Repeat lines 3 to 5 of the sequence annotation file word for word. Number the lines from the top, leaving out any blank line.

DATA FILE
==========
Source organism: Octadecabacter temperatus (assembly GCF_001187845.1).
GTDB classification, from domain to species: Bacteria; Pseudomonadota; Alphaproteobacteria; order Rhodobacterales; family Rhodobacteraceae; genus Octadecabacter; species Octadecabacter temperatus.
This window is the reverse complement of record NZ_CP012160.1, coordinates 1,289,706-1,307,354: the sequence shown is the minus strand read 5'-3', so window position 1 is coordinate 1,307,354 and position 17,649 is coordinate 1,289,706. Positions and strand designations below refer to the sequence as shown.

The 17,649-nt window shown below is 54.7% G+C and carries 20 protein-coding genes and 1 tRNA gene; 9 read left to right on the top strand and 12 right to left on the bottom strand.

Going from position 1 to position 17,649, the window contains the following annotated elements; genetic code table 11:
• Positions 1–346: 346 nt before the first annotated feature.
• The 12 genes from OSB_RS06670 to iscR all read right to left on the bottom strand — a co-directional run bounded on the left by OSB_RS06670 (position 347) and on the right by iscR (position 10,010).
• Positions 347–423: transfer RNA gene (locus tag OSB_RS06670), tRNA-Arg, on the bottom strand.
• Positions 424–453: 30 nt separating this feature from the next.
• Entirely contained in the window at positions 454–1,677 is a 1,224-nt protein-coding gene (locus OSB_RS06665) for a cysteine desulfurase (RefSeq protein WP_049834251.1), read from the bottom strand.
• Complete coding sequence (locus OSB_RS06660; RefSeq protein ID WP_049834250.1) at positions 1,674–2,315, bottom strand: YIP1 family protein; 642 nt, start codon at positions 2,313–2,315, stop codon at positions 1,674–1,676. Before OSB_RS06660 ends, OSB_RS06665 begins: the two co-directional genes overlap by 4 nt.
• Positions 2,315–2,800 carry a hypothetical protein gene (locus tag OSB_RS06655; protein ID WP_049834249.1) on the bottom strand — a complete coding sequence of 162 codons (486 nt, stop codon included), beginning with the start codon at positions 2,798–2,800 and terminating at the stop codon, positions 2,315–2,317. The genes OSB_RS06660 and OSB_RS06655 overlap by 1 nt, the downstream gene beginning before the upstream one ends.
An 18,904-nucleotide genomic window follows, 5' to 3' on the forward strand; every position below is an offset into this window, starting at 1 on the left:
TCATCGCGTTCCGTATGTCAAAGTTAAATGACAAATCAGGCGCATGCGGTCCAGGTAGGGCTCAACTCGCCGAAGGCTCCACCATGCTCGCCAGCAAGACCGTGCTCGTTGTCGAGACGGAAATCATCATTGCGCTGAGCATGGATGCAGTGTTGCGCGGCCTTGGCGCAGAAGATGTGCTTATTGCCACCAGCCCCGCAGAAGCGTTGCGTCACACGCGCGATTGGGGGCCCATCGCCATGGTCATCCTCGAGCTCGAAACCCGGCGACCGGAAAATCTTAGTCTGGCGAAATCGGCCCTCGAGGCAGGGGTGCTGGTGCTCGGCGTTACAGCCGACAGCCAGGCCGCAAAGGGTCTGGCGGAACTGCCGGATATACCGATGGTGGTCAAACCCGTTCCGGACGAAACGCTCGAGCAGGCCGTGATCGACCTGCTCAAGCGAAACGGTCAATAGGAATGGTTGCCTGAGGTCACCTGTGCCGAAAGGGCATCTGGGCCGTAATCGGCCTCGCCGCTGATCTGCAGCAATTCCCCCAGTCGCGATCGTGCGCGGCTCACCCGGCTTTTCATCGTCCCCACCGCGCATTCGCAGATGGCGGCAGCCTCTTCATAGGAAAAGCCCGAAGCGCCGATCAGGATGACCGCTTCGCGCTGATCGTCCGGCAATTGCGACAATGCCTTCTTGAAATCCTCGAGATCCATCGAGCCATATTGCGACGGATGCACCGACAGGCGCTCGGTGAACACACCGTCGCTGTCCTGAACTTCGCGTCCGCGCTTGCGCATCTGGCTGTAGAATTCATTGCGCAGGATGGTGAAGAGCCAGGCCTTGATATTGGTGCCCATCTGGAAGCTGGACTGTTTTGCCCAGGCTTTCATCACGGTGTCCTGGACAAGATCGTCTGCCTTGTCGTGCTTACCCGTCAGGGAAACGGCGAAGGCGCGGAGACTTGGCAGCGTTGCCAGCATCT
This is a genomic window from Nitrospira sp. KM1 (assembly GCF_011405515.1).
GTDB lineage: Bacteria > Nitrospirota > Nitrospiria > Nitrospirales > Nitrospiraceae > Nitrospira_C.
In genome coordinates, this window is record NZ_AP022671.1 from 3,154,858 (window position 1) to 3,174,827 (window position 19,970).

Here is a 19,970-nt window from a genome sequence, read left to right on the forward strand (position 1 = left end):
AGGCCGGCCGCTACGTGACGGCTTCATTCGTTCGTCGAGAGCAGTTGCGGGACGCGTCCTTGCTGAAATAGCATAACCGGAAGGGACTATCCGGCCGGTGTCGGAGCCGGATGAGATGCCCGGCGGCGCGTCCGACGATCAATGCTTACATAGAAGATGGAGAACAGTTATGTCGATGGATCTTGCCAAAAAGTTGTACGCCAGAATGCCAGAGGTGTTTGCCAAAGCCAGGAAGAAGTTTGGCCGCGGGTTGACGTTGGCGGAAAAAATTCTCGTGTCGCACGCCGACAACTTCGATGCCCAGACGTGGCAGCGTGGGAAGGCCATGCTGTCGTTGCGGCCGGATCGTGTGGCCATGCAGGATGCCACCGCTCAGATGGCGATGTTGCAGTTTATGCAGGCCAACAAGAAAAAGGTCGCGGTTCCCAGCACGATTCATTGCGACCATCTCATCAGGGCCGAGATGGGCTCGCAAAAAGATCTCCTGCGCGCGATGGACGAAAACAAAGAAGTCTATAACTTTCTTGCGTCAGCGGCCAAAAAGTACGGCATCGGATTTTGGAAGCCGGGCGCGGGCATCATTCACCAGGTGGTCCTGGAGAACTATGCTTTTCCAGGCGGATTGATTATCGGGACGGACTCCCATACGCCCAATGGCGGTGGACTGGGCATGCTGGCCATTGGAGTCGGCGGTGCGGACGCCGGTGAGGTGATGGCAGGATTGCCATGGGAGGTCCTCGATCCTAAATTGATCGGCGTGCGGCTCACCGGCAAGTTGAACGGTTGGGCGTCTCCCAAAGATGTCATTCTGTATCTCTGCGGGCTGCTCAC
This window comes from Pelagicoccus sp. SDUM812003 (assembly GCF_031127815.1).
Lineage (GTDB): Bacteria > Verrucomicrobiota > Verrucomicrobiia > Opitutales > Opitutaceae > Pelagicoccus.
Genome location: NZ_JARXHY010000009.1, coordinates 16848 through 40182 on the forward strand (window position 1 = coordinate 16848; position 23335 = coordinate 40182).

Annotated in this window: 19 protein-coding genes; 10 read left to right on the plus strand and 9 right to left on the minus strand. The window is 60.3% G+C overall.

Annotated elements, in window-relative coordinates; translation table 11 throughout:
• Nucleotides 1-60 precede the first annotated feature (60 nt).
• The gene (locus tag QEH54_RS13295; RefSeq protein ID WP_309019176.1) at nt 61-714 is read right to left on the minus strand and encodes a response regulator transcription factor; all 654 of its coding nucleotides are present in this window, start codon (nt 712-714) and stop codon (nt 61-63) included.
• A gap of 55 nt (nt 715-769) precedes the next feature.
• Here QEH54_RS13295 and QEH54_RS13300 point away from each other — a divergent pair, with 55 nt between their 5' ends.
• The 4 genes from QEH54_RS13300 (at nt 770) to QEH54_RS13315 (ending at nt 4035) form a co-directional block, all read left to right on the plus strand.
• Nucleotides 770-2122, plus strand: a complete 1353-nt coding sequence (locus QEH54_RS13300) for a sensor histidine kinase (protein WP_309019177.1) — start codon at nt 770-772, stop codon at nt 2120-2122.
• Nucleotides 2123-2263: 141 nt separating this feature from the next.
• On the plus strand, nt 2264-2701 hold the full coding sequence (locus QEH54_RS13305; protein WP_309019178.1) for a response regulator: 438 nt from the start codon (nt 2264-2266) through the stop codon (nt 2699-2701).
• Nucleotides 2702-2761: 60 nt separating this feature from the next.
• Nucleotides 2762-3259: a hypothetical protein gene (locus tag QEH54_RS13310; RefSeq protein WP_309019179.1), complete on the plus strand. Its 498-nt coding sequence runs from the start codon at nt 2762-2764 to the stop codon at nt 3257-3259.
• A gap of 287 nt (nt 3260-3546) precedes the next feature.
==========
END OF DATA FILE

This window is the reverse complement of record NZ_CP012160.1, coordinates 1,289,706-1,307,354: the sequence shown is the minus strand read 5'-3', so window position 1 is coordinate 1,307,354 and position 17,649 is coordinate 1,289,706. Positions and strand designations below refer to the sequence as shown.

The 17,649-nt window shown below is 54.7% G+C and carries 20 protein-coding genes and 1 tRNA gene; 9 read left to right on the top strand and 12 right to left on the bottom strand.

Going from position 1 to position 17,649, the window contains the following annotated elements; genetic code table 11: